Day-Night Tests: Straight ball of spin twins too hot to handle
Ever since their inception, Day-Night Tests have thrown up surprises. This game at the Motera stadium, replete with madness and mayhem, didn’t turn out to be any different.
Seventeen wickets fell in just two sessions of the second day as batsmen on both sides lined up to be bamboozled by the spinning — and non-spinning — SG pink ball.
Forget learning from their mistakes, the English batsmen continued to cave in before Axar Patel and Ravichandran Ashwin despite Jack Leach and Joe Root, taking his first Test five-wicket haul, helping the visitors regain some of the momentum by dismissing India for 145 in the first innings, the hosts losing their last eight wickets for 47 runs.
But another inept showing with the bat by England left India with only 49 to chase down, which openers Rohit Sharma and Shubman Gill knocked off, the former finishing with a six over mid-wicket.
With the 10-wicket win, inside two days and six sessions, India take an unassailable 2-1 lead in the series and are a step away from earning the World Test Championship final berth while England are out of contention. A draw in the final Test, starting at the same venue on March 4, would do it for Team Virat Kohli.
Axar, having an unforgettable maiden appearance at his home ground, finished the game with 11 wickets after a third successive five-wicket haul in the series. Ashwin, too, reached the milestone of 400 Test wickets in fairly quick time.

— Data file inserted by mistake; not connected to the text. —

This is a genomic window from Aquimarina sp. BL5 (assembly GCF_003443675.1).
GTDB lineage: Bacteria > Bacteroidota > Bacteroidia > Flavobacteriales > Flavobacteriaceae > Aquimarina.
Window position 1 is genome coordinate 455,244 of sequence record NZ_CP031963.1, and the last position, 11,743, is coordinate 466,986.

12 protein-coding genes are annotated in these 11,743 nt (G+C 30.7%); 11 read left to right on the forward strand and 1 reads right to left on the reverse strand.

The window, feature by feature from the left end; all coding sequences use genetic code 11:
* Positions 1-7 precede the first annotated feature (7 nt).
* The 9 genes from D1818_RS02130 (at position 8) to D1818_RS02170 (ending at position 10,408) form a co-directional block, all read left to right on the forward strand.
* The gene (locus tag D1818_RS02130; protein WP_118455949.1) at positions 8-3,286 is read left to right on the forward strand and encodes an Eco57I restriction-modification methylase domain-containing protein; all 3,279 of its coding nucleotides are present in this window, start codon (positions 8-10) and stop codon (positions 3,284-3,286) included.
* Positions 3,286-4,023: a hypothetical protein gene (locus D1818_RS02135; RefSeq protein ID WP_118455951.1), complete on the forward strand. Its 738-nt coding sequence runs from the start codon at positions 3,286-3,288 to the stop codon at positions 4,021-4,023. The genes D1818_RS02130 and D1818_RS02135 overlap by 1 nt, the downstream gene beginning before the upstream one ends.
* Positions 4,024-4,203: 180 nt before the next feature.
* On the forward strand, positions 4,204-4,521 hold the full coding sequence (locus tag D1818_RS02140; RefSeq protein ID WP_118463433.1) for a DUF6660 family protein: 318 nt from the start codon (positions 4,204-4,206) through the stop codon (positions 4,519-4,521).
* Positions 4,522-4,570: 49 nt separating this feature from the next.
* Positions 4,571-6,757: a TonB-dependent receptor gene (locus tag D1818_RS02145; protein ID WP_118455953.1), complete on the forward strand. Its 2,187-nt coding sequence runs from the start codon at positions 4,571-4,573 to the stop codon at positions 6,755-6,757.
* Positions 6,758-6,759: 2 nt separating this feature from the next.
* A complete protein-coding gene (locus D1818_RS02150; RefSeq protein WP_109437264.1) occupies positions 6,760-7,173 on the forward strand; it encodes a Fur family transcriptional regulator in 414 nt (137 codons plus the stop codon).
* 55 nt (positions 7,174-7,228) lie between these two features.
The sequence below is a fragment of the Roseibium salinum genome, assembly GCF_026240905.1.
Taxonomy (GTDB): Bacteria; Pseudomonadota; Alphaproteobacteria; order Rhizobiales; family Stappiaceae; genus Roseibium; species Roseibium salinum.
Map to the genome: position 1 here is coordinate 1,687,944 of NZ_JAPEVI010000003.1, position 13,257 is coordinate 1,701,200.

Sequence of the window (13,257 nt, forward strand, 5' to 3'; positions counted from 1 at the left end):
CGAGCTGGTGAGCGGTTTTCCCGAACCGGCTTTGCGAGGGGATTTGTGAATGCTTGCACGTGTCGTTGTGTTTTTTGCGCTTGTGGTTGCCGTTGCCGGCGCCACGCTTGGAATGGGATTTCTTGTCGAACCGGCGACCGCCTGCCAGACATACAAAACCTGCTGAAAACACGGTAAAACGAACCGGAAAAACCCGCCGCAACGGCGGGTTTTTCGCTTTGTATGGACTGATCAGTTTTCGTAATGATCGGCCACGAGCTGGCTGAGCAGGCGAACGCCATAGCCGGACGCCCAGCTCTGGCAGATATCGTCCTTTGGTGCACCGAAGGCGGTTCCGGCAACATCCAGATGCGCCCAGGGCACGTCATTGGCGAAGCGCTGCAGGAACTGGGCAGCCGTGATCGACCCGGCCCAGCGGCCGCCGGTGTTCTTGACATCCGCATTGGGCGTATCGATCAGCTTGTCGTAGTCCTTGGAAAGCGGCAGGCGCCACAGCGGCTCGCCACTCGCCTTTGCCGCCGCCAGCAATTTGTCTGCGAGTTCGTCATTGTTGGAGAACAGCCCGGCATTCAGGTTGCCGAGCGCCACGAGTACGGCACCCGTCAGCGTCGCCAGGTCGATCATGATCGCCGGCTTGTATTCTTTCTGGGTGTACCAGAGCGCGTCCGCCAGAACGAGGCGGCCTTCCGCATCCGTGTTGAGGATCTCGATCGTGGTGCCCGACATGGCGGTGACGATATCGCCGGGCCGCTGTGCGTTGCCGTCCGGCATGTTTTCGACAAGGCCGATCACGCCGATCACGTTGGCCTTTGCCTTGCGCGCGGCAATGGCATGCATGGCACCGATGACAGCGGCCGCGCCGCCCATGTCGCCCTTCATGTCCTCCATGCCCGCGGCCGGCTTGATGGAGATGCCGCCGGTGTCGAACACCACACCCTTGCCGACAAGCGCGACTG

The duo kept bowling unchanged almost throughout England’s horror second innings, bundling the visitors out for a nothing total of 81, ensuring what happened in Thursday’s first session didn’t have any bearing on their team.
For Axar, the ploy was simple: just keep it straight and bowl the arm ball, something he did in the first innings too. And England batsmen, including Root, kept misreading the line and missing those straight deliveries right from the first ball of their second essay.
Ashwin, too, went the same route as of the four wickets he took on Thursday, three came off balls that hardly spun.
Amid all the jubilation for India, however, they too may need to introspect about their batting in this Test.
Very rightly, Kohli said during the post-match presentation that the batting of both sides was “below par” with India prevailing as their bowlers were “more effective” on the surface.
It again proves how critical Rohit’s first innings knock of 66 was, while also underlining how badly England missed a second spinner, like a Dom Bess, on such a wicket.